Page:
Cass McCombs’ Catacombs | WBEZ
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Eight Forty-Eight

Cass McCombs’ Catacombs

INTRO: Cass McCombs may call himself a “terrible musician,” but don't let that fool you. Many artists you likely know cite him as one of their favorites, yet for many people he's under the radar. Perhaps it's his avoidance of interviews and what some – including himself – have called “obtuse” lyrics, but as 848 music critic Althea Legaspi found when she caught up with McCombs, his latest album, Catacombs, has him stepping out of the shadows.

Cass McCombs may not consider himself a good writer or a very good musician, but there are plenty of others who beg to differ. He can count some of the most lauded indie acts around as fans, including The Arcade Fire, Peter Bjorn and John, and Modest Mouse, to new indie darlings like The Pains of Being Pure At Heart. Many have invited him on tour. Others, such as Sweden's Sahara Hotnights have covered his work, and his albums have received accolades from music critics. Yet it's a good bet that most people haven't heard of him.

Perhaps that's part of his appeal. He has been pegged as a mystery. But, he says, with his latest album, Catacombs, he is opening up.

TRACK 15: … I'm becoming more comfortable with writing, with abstractions and bringing back a greater theme you know so it's not just obtuse or nonsensical ... I want to put through a message to people, but I also want it to be true and not pretentious not pretentious not angry, not opinion, I'm trying to not be opinionated. If you can have a message without being opinionated, that's what resonates with me in songs…

McCombs moved to Chicago in 2007 after years spent drifting up and down both coasts. And here he spent time studying the city's musical history, which helped sonically shape Catacombs.

TRACK 4: … Moving here and going to the record stores and thrift stores, to the clubs blues clubs … I had known about blues but not specifically Chicago blues too well before coming here, so I guess I've always been obsessed with Bo Diddly and Chess recordings and things, so when me and Airel who recorded it, wanted to set this up, we bought a bunch of equipment that they used, the exact microphones and the tape machine that they used at Chess.

While there is nothing that directly resembles the blues on Catacombs, they recorded live, like those old blues and classic rock bands did. With the band all recording live in the same room, the mics picked up any and all mistakes, many of which were kept on the final tape – just as artists did in the past. Several songs on Catacombs were done in just one take.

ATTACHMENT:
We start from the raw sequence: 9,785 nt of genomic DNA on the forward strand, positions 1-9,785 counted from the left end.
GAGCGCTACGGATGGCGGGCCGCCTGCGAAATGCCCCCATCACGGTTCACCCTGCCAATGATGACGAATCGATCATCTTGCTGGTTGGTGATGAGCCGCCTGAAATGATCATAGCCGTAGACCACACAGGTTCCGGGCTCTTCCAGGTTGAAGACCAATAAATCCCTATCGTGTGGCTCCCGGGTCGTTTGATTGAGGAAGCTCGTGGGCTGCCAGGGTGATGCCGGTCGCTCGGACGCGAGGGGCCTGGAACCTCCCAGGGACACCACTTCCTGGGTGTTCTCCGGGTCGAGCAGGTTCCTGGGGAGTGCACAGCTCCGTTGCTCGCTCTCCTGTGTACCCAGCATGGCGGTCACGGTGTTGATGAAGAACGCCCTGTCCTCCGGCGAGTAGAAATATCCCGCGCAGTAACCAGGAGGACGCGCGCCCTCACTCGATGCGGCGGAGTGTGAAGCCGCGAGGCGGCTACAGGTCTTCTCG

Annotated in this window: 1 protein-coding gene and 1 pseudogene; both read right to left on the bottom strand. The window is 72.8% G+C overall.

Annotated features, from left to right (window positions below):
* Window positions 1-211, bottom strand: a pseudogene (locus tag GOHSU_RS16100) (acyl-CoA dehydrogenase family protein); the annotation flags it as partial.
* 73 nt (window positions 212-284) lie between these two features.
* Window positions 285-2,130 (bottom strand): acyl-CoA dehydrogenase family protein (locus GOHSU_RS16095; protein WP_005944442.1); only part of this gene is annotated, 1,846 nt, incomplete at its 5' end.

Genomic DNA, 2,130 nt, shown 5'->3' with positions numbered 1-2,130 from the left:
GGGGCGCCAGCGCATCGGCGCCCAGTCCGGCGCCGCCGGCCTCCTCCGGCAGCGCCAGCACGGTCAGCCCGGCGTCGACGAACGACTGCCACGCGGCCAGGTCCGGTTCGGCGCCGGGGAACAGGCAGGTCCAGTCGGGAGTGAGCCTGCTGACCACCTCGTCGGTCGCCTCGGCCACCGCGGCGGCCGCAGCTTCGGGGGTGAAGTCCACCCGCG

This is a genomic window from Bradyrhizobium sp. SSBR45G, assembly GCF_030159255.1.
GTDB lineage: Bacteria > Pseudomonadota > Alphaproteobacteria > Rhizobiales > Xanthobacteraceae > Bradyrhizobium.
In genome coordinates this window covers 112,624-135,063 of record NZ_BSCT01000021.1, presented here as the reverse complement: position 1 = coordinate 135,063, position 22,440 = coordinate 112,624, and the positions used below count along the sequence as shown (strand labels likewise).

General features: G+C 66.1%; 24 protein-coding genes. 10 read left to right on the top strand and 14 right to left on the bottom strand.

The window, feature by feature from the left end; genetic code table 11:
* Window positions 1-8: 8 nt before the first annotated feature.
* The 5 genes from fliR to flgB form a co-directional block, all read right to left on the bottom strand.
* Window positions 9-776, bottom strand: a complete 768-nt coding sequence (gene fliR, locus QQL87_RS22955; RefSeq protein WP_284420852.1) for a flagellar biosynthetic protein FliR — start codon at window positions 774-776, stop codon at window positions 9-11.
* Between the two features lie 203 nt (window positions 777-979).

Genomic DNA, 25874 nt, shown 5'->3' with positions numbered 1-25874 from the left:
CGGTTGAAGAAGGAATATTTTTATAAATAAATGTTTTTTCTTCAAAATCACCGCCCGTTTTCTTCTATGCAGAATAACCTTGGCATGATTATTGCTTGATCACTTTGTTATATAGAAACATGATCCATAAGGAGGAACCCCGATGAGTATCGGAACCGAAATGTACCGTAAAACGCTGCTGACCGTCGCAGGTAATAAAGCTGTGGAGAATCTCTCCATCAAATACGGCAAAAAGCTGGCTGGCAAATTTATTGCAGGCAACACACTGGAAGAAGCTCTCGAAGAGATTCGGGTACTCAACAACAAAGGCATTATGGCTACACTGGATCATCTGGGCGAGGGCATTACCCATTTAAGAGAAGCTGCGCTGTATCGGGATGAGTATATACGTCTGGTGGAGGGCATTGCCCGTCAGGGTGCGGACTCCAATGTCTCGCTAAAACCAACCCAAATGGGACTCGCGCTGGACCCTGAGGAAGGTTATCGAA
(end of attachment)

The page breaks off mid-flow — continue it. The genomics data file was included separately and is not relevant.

The live recording and spare and pretty arrangements give many of the songs a timeless quality, but there are slightly modern twists from analog synthesizers. Writing the lyrics, just as his approach to recording, mirror an old fashioned style. He traces the lineage of storytelling.

TRACK 7: I have some characters that are bits and pieces of myself and people that I know and people I meet, it's not strictly autobiographical and it's not strictly fictional, they're kind of Frankenstein characters from a bunch of peoples' experiences. And then I like to . ..bring them back because you know sometimes these characters really embody like a theme, like the Lionkiller character is a pretty broad character, I think you can adapt that character to all themes of violence and destruction and hatred and then in contrast to those themes, you know you can make a character that is the opposite of those things. So I think it's easy when you make a character to you can talk through them, or they talk through you…it's just short story writing. The characters have a life of their own at a certain point, you know, they just do the writing for you. You give them enough background and then they're off and away, you know.

For McCombs, who is a voracious reader who has also recently penned his first screenplay, words carry the most weight.

TRACK 6: I think about words and music entirely separately and as entirely separate pieces. I think the Executioner's Song was written words first. So I just came up with some pretty music to fit over the top of it, just to make it flow, you know. It's just a little puzzle, you know. I don't think about the music too deeply, the words I try to spend more time on than the music.

McCombs says for him, the music is already there, just waiting for the artist to discover

TRACK 5: …I think that's the thing about songwriting, it's an ancient art form, you know. I mean it predates history,. ..I think it's ineveitable that I or I mean I think what is it Hegel says it, it's uncovering you know, like you've uncovered a melody, or you've uncovered a theme, or something like that – a timeless whatever you want to call it theme that was there, and it's just the songwriters job to push all of the sands of time, the garbage of the internet and whatever away from it and smooth it out.

McCombs SHOULD NOT REMAIN LOW PROFILE FOR LONG, AS HIS PEERS AND MUSIC CRITICS ALIKE CONTINUE TO CHAMPION HIM. Catch him while you can… Cass McCombs headlines Chicago's Hideout tonight.

For WBEZ, I'm Althea Legaspi

OUTRO: Honeyboy Edwards, who is performing in celebration of his 94th birthday, opens the set.

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